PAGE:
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East Harlem Chef Treats Customers Like Family

By Gustavo Solis | February 11, 2015 2:29pm
 A small restaurant on First Avenue has become an extension of people's kitchens. 
SpaHa Soul
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EAST HARLEM — When you walk into SpaHa Soul — a small, 17-seater restaurant on First Avenue — you’ll be greeted by Artist Thornton.

He will show you to your seat, take you order, prepare it, serve it to you, and clean up once your finished. If any deliveries come in, he takes care of those too.

"I just ask, 'does anyone need anything?,' and then run out," said Thornton, 48, who opened the restaurant on 2270 First Ave. about a year and a half ago.

Until a couple of weeks ago, when he hired two young chefs to help out, Thornton was the owner, head chef, waiter, bus boy, delivery boy, host, accountant, manager and architect. He still fulfills all of those duties with a little help from the two new employees — both local chefs passionate about food, he said.

Their goal is to making people feel at home in his restaurant.

“I tell myself every night that this is a dinner party I'm going to meet interesting people,“ he said.

Every meal is prepared for a specific person. If you are trying to cut back on salt he will use a little less on his recipe. If you like spicy but not too spicy he will find the perfect balance. If you like the way his pork is prepared but want chicken instead, he will make it happen.

Most nights, Thornton will sit down with a customer and ask what kind of flavors they like. After about 10 minutes, he will go into the kitchen, look through his pantry and prepare something based on their conversation.

“He cooks for his customers like he is cooking for family,” said Laurena Torres, who lives a couple of blocks away from SpaHa.

Torres will often call Thornton and just ask him to put something together for her. He knows which flavors she likes and which she will stay away from, she said.

The menu is Thornton’s take on soul food which he learned from his Louisiana-born grandmother and developed while traveling abroad by borrowing flavors from different cultures. Entrees, which are between $10 and $15, consist of Buttermilk fried chicken, stuffed pork chops, catfish and collards, coconut curry, gumbo, and veggie loaf.

He also offers a four-course tasting menu for $35. 

Because the kitchen's pantry is small, Thornton buys fresh ingredients every couple of days. The meat comes from a local butcher on East 116th Street and the produce from a family-owned market nearby, he said.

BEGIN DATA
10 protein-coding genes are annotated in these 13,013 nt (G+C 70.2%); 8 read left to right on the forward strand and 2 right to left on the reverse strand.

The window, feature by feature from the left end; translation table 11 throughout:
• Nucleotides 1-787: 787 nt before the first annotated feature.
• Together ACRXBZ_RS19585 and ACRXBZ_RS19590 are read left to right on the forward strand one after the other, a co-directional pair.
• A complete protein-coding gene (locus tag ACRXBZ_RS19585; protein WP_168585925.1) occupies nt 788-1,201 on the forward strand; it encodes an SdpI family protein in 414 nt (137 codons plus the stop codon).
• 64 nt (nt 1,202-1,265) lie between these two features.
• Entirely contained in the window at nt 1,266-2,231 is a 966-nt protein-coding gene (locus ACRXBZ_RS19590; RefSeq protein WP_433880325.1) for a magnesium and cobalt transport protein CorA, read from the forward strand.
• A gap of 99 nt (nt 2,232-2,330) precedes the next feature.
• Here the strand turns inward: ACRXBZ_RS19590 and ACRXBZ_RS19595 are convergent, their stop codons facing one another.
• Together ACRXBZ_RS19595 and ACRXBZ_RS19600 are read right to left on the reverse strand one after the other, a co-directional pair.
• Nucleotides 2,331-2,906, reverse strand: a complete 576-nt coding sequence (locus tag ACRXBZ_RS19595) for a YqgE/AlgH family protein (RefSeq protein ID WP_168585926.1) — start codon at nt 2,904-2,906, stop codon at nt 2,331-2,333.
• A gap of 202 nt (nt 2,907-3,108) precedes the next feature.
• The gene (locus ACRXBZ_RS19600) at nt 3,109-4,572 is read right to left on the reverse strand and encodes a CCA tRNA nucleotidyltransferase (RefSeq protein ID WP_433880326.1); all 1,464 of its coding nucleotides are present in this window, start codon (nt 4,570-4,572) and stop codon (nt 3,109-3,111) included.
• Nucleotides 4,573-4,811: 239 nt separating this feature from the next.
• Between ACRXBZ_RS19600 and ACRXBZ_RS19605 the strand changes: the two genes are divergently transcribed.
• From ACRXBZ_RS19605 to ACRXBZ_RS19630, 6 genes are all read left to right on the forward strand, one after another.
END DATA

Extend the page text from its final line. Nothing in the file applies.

Thornton is no stranger to the restaurant business. SpaHa Soul is the seventh restaurant he’s opened. He’s had one in California, where he was born, and five in Mexico City, where he has lived on and off for the last few decades after a modeling gig landed him south of the border, he said.

“My first experience in a professional kitchen was in Mexico City,” he said. “So when I came back I couldn’t say certain things because I only knew the words in Spanish.”

For example, he said, he didn’t know how to say cumin, tongs, or flattop when he worked in his first restaurant in the states, in Phoenix, Arizona, where he lived for at time. He’d ask the Mexican staff to translate for him, Thornton said.

A job offer in 2009 brought him to New York City. He had bought a one-way ticket from Mexico City to New York expecting to take the job. But when he met with the partners, he realized it wasn’t what he was looking for. The pay was too low and the work was not what he was interested in.

“I had some shots of tequila and walked around Central Park after the interview,” he said. “Then I started singing, ‘Start spreading the news,” and nobody looked at me. In fact one lady, I guess I was walking too slow, brushed past me. Then I did a little dance on top of a rock and still nobody looked at me. I went back to the hotel and decided to stay.”

He moved to East Harlem and worked for a couple of restaurants but missed running the show. In 2013 he decided to open his own.

Now, after a year and a half, he is ready to grow. Part of the reason he finally hired two employees is to help with the expansion, he said, adding that he's training them to be as dedicated to personal service as he is. They already talk to every customer that eats their food, he said.

It adds an element of accountability, Thornton said. There is no hiding behind a server or a kitchen.

Next, he plans to convert an empty storefront next door to SpaHa into a neighborhood pub/Mexico City-style tequileria that serves high-end tequila, he said. The two spaces would share a kitchen, he said.

If all goes well, he’d like to create four more restaurants with the same attention to customer service as SpaHa — where customers can expect personal, know-the-person-cooking-your-food service, he said.

"People like being involved in the process," he said. "I think they come in for the personal touch, they know the person cooking their food. They enjoy the fact that each plate is prepared specifically for them."